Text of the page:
2. Accepted: April 23, 2021
  3. Accepted Manuscript published: April 26, 2021 (version 1)

Copyright

© 2021, Unger et al.

This article is distributed under the terms of the Creative Commons Attribution License permitting unrestricted use and redistribution provided that the original author and source are credited.

Metrics

  • 140
    Page views
  • 24
    Downloads
  • 0
    Citations

Article citation count generated by polling the highest count across the following sources: Crossref, PubMed Central, Scopus.

Download links

A two-part list of links to download the article, or parts of the article, in various formats.

Downloads (link to download the article as PDF)

Download citations (links to download the citations from this article in formats compatible with various reference manager tools)

Open citations (links to open the citations from this article in various online reference manager services)

Further reading

    1. Developmental Biology
    2. Plant Biology
    Elvira Hernandez-Lagana et al.
    Research Article

    In multicellular organisms, sexual reproduction requires the separation of the germline from the soma. In flowering plants, the female germline precursor differentiates as a single spore mother cell (SMC) as the ovule primordium forms. Here, we explored how organ growth contributes to SMC differentiation. We generated 92 annotated 3D images at cellular resolution in Arabidopsis. We identified the spatio-temporal pattern of cell division that acts in a domain-specific manner as the primordium forms. Tissue growth models uncovered plausible morphogenetic principles involving a spatially confined growth signal, differential mechanical properties, and cell growth anisotropy. Our analysis revealed that SMC characteristics first arise in more than one cell but SMC fate becomes progressively restricted to a single cell during organ growth. Altered primordium geometry coincided with a delay in the fate restriction process in katanin mutants. Altogether, our study suggests that tissue geometry channels reproductive cell fate in the Arabidopsis ovule primordium.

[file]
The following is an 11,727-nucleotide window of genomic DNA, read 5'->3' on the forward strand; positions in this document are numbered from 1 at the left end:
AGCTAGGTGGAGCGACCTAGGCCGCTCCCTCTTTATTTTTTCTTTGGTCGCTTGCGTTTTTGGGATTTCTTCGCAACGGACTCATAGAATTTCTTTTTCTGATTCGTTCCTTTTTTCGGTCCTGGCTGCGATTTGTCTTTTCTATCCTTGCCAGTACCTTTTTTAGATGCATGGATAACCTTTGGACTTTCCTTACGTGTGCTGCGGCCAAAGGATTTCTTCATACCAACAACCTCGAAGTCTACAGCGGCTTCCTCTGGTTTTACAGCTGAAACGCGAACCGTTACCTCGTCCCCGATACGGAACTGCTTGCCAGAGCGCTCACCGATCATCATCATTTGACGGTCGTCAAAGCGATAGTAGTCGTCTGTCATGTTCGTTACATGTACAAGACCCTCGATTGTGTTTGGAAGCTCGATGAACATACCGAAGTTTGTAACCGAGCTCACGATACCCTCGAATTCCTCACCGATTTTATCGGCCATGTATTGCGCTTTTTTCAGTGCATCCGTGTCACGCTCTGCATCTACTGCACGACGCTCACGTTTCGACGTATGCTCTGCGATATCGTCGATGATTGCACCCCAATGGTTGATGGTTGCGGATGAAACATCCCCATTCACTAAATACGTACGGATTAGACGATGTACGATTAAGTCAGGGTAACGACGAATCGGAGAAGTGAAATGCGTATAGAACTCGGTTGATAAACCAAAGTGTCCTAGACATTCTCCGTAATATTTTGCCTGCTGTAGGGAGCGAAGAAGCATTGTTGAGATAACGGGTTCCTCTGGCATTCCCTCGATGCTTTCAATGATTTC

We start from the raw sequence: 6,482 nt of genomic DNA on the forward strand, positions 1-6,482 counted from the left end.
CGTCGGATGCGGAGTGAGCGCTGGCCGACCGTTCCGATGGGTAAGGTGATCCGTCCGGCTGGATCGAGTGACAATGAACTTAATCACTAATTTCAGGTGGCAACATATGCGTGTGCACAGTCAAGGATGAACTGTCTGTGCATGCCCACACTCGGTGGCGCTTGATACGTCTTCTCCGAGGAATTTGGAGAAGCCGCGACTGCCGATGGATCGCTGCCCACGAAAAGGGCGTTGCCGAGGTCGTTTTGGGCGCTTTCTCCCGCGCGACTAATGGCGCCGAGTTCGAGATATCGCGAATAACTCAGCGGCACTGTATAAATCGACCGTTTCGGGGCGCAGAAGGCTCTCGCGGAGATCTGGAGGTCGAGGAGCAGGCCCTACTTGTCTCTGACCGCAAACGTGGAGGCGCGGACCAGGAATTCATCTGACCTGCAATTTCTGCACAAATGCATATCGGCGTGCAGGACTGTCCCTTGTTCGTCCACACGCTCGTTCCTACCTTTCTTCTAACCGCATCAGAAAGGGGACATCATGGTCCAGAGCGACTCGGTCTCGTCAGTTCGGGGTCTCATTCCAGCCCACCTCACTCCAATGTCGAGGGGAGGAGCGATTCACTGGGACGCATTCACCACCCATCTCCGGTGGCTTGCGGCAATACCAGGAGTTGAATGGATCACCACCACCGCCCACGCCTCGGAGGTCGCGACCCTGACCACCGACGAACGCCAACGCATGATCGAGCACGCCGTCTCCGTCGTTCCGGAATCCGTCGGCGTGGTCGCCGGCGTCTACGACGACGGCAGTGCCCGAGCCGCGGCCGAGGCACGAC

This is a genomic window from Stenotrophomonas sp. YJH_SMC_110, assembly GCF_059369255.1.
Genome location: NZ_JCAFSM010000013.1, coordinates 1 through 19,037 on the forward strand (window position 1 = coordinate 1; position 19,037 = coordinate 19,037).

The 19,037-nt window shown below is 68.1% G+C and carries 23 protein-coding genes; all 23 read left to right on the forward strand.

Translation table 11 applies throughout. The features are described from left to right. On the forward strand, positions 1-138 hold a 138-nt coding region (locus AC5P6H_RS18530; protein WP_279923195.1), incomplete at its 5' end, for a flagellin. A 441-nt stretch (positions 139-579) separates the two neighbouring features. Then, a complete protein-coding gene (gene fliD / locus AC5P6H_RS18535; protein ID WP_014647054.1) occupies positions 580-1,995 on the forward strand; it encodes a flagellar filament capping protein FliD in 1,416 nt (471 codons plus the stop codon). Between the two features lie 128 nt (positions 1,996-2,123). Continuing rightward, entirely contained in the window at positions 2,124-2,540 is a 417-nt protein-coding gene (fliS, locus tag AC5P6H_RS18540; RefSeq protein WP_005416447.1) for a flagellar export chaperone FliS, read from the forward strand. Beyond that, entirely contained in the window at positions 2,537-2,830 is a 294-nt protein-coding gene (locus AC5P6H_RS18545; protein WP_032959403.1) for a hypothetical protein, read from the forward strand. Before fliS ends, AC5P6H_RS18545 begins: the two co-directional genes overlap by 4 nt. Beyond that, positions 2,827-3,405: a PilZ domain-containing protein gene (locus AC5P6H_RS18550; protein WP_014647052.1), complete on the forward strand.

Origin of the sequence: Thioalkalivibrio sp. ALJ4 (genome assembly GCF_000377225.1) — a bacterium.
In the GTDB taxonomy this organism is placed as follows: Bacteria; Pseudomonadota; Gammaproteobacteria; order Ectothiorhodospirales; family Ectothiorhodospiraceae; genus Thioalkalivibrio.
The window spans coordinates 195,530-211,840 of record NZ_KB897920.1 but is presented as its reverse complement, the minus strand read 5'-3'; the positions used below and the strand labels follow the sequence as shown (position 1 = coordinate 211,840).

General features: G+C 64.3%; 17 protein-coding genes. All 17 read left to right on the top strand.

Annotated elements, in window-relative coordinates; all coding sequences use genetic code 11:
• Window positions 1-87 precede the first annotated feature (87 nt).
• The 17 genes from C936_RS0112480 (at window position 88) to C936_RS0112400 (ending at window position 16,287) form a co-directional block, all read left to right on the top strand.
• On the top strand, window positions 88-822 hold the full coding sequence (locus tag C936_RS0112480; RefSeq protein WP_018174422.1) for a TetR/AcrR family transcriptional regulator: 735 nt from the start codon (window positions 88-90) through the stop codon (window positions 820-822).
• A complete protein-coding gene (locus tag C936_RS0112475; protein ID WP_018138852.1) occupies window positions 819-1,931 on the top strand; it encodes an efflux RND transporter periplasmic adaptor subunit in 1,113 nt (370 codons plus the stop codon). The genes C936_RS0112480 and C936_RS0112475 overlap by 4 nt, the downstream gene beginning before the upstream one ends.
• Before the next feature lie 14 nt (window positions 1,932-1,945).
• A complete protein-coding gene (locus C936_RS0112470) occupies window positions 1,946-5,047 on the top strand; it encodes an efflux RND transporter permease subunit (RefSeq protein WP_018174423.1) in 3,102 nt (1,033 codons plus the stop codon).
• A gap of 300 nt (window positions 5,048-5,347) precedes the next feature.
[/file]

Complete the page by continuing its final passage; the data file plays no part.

1. Cancer Biology
    2. Developmental Biology
    Rediet Zewdu et al.
    Research Article Updated

    Cancer cells undergo lineage switching during natural progression and in response to therapy. NKX2-1 loss in human and murine lung adenocarcinoma leads to invasive mucinous adenocarcinoma (IMA), a lung cancer subtype that exhibits gastric differentiation and harbors a distinct spectrum of driver oncogenes. In murine BRAFV600E-driven lung adenocarcinoma, NKX2-1 is required for early tumorigenesis, but dispensable for established tumor growth. NKX2-1-deficient, BRAFV600E-driven tumors resemble human IMA and exhibit a distinct response to BRAF/MEK inhibitors. Whereas BRAF/MEK inhibitors drive NKX2-1-positive tumor cells into quiescence, NKX2-1-negative cells fail to exit the cell cycle after the same therapy. BRAF/MEK inhibitors induce cell identity switching in NKX2-1-negative lung tumors within the gastric lineage, which is driven in part by WNT signaling and FoxA1/2. These data elucidate a complex, reciprocal relationship between lineage specifiers and oncogenic signaling pathways in the regulation of lung adenocarcinoma identity that is likely to impact lineage-specific therapeutic strategies.